Out of Band Authentication (OOB)

Out of band authentication (OOBA) refers to an authentication process that utilizes a communications channel that is separate from the primary communication channel used by two entities trying to establish an authenticated connection. Using a separate authentication channel makes it significantly more difficult for an attacker to intercept and subvert the authentication process (i.e. via man-in-the-middle attack), because it requires the attacker to compromise two communications channels.

Example forms of OOB authentication include, codes sent to a mobile device via SMS, authentication via a voice channel, codes sent to a mobile app via push notifications, and codes sent to or received from a trusted execution environment connected to the host device trying to establish an authenticated connection (i.e. TEE implemented by the CPU, a separate secure element built into the host or a separate secure element connected to the host via USB or some other port).

OOBA is commonly used by online banking websites. To complete the login process, an authentication code is sent via SMS to the account holder’s mobile device.

 

Frequently Asked Questions
Which authentication methods are considered out of band?

Any authentication method that employs a primary communications channel and a secondary authentication channel can be considered out of band authentication. Example forms of OOB authentication include, codes sent to a mobile device via SMS, authentication via a voice channel, codes sent to a mobile app via push notifications, and codes sent to or received from a trusted execution environment connected to the host device trying to establish an authenticated connection (i.e. TEE implemented by the CPU, a separate secure element built into the host or a separate secure element connected to the host via USB or some other port).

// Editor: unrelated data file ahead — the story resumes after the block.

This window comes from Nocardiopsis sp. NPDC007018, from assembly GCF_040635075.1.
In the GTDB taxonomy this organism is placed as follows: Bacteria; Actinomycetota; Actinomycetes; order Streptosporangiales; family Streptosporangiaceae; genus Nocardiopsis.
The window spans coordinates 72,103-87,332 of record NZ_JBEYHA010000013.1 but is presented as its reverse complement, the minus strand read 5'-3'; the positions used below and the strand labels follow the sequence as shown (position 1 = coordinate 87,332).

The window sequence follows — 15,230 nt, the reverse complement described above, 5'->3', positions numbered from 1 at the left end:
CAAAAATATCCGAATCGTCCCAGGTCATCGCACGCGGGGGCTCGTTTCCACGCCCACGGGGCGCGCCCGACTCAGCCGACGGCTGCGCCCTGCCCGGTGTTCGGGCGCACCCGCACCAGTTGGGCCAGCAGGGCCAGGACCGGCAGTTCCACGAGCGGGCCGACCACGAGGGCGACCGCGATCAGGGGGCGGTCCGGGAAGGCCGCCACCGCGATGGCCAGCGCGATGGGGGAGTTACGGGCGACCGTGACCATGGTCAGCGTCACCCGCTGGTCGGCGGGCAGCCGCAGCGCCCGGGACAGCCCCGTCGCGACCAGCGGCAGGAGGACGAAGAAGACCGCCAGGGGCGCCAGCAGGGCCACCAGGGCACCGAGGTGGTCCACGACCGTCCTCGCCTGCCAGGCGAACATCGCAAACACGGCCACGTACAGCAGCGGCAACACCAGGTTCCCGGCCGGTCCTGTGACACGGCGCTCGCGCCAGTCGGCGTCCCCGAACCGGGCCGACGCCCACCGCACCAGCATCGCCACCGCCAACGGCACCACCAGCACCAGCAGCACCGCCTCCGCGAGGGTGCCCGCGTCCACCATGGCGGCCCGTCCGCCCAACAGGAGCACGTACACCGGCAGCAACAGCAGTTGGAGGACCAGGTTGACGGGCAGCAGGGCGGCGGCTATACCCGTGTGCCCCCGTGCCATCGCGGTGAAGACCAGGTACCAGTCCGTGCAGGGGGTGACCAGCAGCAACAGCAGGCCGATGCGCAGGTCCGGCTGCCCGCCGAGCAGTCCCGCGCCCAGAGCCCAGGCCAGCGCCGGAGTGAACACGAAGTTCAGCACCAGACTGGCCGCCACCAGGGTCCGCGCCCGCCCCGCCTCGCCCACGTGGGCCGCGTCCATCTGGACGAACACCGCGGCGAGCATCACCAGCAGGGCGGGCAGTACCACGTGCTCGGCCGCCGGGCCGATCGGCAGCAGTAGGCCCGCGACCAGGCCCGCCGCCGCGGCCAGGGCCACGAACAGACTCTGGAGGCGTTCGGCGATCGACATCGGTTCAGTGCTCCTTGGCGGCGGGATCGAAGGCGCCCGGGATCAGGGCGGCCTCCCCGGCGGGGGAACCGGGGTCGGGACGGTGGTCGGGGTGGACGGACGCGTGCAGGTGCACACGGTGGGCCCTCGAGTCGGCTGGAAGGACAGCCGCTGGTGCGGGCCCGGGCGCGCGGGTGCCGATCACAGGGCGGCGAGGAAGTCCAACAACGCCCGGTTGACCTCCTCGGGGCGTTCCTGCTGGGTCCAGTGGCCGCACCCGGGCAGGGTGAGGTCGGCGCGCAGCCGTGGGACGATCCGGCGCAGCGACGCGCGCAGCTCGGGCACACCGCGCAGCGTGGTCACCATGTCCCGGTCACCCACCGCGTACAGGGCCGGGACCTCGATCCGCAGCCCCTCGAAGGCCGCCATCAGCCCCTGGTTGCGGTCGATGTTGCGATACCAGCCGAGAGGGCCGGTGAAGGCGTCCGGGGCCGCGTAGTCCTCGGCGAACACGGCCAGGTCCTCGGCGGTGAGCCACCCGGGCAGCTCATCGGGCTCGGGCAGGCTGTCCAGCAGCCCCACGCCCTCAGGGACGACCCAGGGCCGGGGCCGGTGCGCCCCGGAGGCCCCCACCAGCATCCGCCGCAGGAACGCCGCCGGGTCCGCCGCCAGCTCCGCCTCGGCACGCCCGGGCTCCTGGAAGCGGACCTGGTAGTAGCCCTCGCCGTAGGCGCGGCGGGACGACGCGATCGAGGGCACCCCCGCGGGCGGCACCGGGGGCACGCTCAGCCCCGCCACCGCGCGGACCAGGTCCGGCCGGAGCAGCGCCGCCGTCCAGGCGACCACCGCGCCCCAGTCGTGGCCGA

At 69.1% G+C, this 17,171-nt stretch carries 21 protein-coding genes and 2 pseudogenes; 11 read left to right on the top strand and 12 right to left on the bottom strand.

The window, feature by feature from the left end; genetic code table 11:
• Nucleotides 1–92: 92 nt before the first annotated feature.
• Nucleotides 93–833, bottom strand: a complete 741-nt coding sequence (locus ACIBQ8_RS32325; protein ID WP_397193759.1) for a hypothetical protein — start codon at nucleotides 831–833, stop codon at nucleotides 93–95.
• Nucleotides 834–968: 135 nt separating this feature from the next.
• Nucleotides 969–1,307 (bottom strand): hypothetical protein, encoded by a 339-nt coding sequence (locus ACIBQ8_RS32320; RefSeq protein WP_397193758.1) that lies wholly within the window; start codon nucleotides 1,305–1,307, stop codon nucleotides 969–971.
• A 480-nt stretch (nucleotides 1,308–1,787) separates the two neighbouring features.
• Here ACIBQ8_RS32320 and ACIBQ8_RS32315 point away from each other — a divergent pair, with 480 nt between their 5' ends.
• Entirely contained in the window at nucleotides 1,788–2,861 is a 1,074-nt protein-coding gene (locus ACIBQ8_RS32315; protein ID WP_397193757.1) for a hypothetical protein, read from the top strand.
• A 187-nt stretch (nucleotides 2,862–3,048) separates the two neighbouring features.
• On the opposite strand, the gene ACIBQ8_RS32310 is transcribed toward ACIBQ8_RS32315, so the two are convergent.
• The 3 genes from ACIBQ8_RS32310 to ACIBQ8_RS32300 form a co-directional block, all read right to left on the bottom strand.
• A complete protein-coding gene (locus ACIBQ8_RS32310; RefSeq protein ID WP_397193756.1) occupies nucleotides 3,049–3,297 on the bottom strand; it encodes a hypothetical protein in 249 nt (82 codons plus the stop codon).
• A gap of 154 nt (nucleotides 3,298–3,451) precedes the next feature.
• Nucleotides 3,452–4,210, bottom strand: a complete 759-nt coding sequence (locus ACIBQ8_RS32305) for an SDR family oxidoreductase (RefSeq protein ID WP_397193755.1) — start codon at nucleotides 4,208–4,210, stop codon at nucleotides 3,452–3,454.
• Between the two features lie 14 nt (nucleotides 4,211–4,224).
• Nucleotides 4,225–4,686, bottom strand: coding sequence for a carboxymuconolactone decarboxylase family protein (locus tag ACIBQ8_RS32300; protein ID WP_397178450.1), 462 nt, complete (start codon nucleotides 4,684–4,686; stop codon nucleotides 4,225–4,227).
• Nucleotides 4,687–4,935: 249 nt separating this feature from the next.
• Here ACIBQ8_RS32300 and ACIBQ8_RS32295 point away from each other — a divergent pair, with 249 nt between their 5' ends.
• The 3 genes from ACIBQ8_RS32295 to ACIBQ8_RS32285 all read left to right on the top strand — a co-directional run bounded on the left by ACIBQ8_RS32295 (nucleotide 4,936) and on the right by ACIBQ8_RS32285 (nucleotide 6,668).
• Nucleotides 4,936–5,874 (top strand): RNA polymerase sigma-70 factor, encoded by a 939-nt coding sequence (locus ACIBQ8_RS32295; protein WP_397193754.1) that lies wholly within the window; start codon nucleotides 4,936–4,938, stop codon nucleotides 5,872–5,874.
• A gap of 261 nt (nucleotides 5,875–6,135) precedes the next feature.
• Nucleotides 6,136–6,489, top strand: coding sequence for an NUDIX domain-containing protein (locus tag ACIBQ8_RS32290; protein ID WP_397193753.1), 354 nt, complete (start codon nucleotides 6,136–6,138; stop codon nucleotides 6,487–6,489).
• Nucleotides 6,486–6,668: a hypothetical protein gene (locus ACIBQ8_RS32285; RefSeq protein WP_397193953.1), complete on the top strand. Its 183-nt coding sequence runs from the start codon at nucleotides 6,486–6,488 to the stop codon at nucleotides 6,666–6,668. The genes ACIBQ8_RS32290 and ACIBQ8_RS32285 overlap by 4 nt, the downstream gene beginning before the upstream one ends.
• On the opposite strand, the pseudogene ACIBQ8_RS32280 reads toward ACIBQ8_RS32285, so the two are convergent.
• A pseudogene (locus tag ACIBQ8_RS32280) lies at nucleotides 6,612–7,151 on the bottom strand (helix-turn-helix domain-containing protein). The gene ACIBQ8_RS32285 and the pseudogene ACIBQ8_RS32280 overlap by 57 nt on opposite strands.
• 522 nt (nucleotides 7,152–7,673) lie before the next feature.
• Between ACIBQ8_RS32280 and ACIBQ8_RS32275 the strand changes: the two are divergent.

Is a laptop biometric reader considered out of band?

A biometric reader on a laptop can be considered a means for performing out of band authentication provided it implements a separate communications channel that is not accessible from the operating environment of the primary communications channel. For example, if the biometric reader is implemented using a secure element that can securely communicate with a remote authentication service (via an end-to-end secured communication channel that terminates inside the secure element), then it can be considered an out of band authentication.

Is secured enclave an out of band factor?

Using a secured enclave can be considered an out of band factor provided a secure communications channel is properly established between the trusted execution environment of the enclave and the authentication server, thus making authentication completely inaccessible to an attacker that may have compromised the host device.